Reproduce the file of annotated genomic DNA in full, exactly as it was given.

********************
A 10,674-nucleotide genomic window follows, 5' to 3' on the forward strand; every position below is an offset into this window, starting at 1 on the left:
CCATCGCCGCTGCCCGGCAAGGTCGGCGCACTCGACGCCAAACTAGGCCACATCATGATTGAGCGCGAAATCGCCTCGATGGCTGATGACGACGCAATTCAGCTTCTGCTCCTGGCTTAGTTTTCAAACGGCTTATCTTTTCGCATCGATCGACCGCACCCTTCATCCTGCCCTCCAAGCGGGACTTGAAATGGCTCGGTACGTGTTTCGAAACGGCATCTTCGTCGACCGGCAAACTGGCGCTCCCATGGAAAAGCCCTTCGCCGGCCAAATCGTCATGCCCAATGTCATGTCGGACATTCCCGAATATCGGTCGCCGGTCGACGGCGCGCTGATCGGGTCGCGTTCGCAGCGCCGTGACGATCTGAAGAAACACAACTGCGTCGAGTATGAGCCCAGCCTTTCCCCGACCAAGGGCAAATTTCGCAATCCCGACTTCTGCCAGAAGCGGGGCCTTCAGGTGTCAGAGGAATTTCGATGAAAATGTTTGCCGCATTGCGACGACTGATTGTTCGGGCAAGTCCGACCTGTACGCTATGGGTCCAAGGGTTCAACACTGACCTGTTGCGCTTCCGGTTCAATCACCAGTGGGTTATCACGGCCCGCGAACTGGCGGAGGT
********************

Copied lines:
A 10,674-nucleotide genomic window follows, 5' to 3' on the forward strand; every position below is an offset into this window, starting at 1 on the left:
CCATCGCCGCTGCCCGGCAAGGTCGGCGCACTCGACGCCAAACTAGGCCACATCATGATTGAGCGCGAAATCGCCTCGATGGCTGATGACGACGCAATTCAGCTTCTGCTCCTGGCTTAGTTTTCAAACGGCTTATCTTTTCGCATCGATCGACCGCACCCTTCATCCTGCCCTCCAAGCGGGACTTGAAATGGCTCGGTACGTGTTTCGAAACGGCATCTTCGTCGACCGGCAAACTGGCGCTCCCATGGAAAAGCCCTTCGCCGGCCAAATCGTCATGCCCAATGTCATGTCGGACATTCCCGAATATCGGTCGCCGGTCGACGGCGCGCTGATCGGGTCGCGTTCGCAGCGCCGTGACGATCTGAAGAAACACAACTGCGTCGAGTATGAGCCCAGCCTTTCCCCGACCAAGGGCAAATTTCGCAATCCCGACTTCTGCCAGAAGCGGGGCCTTCAGGTGTCAGAGGAATTTCGATGAAAATGTTTGCCGCATTGCGACGACTGATTGTTCGGGCAAGTCCGACCTGTACGCTATGGGTCCAAGGGTTCAACACTGACCTGTTGCGCTTCCGGTTCAATCACCAGTGGGTTATCACGGCCCGCGAACTGGCGGAGGT